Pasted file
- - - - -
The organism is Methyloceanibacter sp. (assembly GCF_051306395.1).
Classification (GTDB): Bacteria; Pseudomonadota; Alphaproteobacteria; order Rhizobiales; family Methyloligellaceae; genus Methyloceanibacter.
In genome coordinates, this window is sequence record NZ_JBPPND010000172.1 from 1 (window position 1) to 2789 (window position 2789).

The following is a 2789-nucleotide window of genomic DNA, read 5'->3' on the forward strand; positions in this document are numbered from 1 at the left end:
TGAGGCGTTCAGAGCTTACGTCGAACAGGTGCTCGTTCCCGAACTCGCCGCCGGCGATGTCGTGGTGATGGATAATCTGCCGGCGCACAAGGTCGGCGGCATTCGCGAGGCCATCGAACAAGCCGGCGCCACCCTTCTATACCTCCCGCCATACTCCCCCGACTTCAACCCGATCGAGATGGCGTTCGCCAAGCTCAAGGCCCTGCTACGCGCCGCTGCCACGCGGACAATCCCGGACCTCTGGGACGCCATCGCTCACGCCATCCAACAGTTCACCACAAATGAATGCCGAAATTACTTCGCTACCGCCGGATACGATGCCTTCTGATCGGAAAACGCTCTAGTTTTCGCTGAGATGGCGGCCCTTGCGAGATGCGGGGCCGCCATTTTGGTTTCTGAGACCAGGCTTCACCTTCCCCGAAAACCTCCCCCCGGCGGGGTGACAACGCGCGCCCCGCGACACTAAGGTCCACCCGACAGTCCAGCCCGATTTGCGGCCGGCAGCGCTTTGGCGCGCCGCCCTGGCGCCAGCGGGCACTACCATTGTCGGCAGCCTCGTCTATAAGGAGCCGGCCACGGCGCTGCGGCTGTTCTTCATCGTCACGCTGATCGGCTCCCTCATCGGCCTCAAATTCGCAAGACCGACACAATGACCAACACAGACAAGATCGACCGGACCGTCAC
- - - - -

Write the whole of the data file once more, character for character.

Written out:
The organism is Methyloceanibacter sp. (assembly GCF_051306395.1).
Classification (GTDB): Bacteria; Pseudomonadota; Alphaproteobacteria; order Rhizobiales; family Methyloligellaceae; genus Methyloceanibacter.
In genome coordinates, this window is sequence record NZ_JBPPND010000172.1 from 1 (window position 1) to 2789 (window position 2789).

The following is a 2789-nucleotide window of genomic DNA, read 5'->3' on the forward strand; positions in this document are numbered from 1 at the left end:
TGAGGCGTTCAGAGCTTACGTCGAACAGGTGCTCGTTCCCGAACTCGCCGCCGGCGATGTCGTGGTGATGGATAATCTGCCGGCGCACAAGGTCGGCGGCATTCGCGAGGCCATCGAACAAGCCGGCGCCACCCTTCTATACCTCCCGCCATACTCCCCCGACTTCAACCCGATCGAGATGGCGTTCGCCAAGCTCAAGGCCCTGCTACGCGCCGCTGCCACGCGGACAATCCCGGACCTCTGGGACGCCATCGCTCACGCCATCCAACAGTTCACCACAAATGAATGCCGAAATTACTTCGCTACCGCCGGATACGATGCCTTCTGATCGGAAAACGCTCTAGTTTTCGCTGAGATGGCGGCCCTTGCGAGATGCGGGGCCGCCATTTTGGTTTCTGAGACCAGGCTTCACCTTCCCCGAAAACCTCCCCCCGGCGGGGTGACAACGCGCGCCCCGCGACACTAAGGTCCACCCGACAGTCCAGCCCGATTTGCGGCCGGCAGCGCTTTGGCGCGCCGCCCTGGCGCCAGCGGGCACTACCATTGTCGGCAGCCTCGTCTATAAGGAGCCGGCCACGGCGCTGCGGCTGTTCTTCATCGTCACGCTGATCGGCTCCCTCATCGGCCTCAAATTCGCAAGACCGACACAATGACCAACACAGACAAGATCGACCGGACCGTCAC